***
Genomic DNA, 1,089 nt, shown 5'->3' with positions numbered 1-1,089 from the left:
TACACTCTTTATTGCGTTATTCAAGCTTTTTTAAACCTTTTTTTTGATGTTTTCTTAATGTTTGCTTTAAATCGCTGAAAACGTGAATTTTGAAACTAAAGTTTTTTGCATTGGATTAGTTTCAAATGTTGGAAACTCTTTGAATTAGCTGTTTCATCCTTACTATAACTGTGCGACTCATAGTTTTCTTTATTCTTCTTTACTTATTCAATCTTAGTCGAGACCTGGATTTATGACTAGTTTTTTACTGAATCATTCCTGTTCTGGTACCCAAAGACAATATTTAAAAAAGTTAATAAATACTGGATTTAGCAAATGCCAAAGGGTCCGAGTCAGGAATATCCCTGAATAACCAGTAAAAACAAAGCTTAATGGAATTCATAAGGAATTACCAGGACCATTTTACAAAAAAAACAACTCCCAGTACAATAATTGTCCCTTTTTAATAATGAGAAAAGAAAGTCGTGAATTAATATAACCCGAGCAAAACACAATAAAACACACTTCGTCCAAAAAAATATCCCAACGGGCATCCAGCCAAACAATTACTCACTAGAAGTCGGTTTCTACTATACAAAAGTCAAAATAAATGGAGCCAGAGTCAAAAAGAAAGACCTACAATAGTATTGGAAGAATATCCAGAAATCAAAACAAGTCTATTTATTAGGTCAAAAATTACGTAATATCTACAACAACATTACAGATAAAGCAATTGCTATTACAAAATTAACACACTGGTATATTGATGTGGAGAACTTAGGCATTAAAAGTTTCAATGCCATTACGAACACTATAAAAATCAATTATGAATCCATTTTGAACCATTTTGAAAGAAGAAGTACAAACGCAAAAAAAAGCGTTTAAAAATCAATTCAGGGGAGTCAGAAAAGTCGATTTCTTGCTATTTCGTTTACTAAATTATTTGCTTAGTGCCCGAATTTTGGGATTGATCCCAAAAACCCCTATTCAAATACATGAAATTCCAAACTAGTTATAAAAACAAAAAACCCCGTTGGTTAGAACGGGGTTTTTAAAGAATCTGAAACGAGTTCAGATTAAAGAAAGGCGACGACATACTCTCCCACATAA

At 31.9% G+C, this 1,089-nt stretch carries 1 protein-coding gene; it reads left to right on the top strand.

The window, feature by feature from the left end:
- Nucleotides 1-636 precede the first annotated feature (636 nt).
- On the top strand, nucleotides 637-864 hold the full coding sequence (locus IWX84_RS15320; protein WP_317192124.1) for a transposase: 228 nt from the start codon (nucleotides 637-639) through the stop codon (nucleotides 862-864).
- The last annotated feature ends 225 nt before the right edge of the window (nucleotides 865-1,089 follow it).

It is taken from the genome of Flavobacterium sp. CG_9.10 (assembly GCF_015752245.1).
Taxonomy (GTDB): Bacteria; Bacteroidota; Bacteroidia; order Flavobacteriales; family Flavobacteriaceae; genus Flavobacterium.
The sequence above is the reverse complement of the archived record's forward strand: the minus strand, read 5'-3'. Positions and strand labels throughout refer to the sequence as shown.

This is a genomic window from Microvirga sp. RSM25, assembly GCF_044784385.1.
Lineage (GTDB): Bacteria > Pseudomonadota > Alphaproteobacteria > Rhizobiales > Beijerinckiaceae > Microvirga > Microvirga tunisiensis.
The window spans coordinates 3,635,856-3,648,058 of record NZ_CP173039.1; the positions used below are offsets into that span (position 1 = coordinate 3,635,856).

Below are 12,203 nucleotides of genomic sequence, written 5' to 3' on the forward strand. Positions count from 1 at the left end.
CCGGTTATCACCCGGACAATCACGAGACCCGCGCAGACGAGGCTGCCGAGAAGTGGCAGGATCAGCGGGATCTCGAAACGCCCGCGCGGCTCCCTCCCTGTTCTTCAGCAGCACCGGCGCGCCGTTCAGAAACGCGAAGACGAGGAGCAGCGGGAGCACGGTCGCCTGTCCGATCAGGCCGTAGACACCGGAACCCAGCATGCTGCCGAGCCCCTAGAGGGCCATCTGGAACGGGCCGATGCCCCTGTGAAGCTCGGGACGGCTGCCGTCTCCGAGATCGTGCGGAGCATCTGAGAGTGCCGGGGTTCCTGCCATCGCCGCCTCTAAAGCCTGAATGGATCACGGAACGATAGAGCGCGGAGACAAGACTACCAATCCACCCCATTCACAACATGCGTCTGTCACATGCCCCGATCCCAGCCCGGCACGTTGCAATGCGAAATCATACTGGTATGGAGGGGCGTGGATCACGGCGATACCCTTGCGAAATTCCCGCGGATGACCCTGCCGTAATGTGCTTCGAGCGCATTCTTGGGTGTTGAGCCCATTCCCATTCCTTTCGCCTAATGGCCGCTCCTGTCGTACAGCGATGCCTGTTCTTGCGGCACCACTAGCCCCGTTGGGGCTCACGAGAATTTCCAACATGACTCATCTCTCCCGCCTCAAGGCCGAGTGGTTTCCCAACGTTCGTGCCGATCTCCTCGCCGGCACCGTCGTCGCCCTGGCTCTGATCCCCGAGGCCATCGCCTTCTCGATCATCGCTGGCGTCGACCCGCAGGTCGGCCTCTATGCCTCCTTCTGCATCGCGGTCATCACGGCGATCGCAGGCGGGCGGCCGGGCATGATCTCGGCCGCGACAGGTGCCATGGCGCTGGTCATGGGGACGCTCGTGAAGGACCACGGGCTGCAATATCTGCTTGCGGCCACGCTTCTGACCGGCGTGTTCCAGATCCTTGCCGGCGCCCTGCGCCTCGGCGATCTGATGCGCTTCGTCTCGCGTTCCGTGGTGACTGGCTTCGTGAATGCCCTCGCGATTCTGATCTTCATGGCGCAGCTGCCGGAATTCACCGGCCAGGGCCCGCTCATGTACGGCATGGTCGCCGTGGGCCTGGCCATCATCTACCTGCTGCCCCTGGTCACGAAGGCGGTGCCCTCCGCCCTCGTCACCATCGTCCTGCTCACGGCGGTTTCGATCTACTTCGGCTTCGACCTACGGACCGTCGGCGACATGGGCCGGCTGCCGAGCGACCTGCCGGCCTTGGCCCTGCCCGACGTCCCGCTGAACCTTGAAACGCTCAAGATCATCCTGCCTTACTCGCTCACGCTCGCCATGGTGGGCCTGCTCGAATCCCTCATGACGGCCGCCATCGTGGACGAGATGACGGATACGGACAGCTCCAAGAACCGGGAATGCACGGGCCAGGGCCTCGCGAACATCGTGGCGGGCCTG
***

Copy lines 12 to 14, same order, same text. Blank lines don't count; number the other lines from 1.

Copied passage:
Lineage (GTDB): Bacteria > Pseudomonadota > Alphaproteobacteria > Rhizobiales > Beijerinckiaceae > Microvirga > Microvirga tunisiensis.
The window spans coordinates 3,635,856-3,648,058 of record NZ_CP173039.1; the positions used below are offsets into that span (position 1 = coordinate 3,635,856).

Below are 12,203 nucleotides of genomic sequence, written 5' to 3' on the forward strand. Positions count from 1 at the left end.